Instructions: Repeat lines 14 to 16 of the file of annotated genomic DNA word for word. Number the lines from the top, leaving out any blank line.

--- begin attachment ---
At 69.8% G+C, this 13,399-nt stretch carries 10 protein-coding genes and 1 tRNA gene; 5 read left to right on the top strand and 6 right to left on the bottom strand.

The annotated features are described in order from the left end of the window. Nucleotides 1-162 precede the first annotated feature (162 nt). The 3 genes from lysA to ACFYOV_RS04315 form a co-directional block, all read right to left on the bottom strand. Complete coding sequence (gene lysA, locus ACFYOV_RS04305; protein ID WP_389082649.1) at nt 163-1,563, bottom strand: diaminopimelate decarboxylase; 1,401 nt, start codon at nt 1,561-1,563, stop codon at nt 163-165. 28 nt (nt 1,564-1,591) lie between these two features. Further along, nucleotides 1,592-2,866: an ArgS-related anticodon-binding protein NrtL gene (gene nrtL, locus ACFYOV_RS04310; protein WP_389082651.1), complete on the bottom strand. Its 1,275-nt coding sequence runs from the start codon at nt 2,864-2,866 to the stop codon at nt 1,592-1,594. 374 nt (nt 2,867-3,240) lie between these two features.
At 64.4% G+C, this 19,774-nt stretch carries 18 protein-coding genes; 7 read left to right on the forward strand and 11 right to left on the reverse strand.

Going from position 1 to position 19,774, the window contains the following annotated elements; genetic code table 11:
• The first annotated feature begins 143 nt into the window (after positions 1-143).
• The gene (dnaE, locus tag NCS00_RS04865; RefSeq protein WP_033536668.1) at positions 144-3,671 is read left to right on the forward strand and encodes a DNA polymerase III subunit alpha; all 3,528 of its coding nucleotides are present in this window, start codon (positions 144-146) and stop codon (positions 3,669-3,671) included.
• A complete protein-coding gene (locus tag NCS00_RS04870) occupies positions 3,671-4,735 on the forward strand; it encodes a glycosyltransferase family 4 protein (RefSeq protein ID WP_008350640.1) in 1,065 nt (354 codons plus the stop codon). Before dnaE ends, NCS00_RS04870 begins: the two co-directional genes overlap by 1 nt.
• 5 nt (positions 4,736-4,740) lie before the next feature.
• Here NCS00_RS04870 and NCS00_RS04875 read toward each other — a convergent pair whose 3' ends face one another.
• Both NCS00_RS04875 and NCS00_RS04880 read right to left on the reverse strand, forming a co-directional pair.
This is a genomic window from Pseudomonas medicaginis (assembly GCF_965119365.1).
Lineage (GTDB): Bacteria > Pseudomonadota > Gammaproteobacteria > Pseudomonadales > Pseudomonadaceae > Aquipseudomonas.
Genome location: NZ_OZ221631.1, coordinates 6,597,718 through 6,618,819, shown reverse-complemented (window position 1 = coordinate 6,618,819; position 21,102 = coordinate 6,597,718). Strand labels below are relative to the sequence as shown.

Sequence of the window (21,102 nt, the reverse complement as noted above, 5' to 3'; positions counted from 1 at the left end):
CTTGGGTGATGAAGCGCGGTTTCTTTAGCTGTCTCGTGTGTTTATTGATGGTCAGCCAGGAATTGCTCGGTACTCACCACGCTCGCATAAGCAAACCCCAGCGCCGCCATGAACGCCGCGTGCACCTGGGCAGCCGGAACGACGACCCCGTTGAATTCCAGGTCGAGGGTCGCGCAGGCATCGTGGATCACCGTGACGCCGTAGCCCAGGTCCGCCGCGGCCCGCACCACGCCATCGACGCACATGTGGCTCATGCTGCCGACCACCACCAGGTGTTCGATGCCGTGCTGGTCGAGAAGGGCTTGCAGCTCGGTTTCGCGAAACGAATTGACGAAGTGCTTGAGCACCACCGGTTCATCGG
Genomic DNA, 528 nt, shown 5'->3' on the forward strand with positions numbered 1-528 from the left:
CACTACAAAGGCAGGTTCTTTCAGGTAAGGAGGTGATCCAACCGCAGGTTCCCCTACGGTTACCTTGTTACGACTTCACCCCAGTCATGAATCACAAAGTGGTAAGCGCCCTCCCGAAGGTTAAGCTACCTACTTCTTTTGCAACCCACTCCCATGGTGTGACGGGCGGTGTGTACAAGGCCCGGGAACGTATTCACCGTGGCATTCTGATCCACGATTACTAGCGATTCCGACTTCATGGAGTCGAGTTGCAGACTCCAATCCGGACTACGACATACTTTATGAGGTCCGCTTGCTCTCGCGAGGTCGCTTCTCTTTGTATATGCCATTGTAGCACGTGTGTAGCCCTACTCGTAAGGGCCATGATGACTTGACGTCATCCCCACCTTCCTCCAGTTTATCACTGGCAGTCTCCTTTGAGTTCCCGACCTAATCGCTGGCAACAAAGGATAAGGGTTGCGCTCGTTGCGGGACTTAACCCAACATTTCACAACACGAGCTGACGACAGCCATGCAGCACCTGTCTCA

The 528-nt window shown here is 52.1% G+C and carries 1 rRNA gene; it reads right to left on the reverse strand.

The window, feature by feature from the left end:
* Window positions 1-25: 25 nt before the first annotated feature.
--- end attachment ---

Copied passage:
Sequence of the window (21,102 nt, the reverse complement as noted above, 5' to 3'; positions counted from 1 at the left end):
CTTGGGTGATGAAGCGCGGTTTCTTTAGCTGTCTCGTGTGTTTATTGATGGTCAGCCAGGAATTGCTCGGTACTCACCACGCTCGCATAAGCAAACCCCAGCGCCGCCATGAACGCCGCGTGCACCTGGGCAGCCGGAACGACGACCCCGTTGAATTCCAGGTCGAGGGTCGCGCAGGCATCGTGGATCACCGTGACGCCGTAGCCCAGGTCCGCCGCGGCCCGCACCACGCCATCGACGCACATGTGGCTCATGCTGCCGACCACCACCAGGTGTTCGATGCCGTGCTGGTCGAGAAGGGCTTGCAGCTCGGTTTCGCGAAACGAATTGACGAAGTGCTTGAGCACCACCGGTTCATCGG
Genomic DNA, 528 nt, shown 5'->3' on the forward strand with positions numbered 1-528 from the left: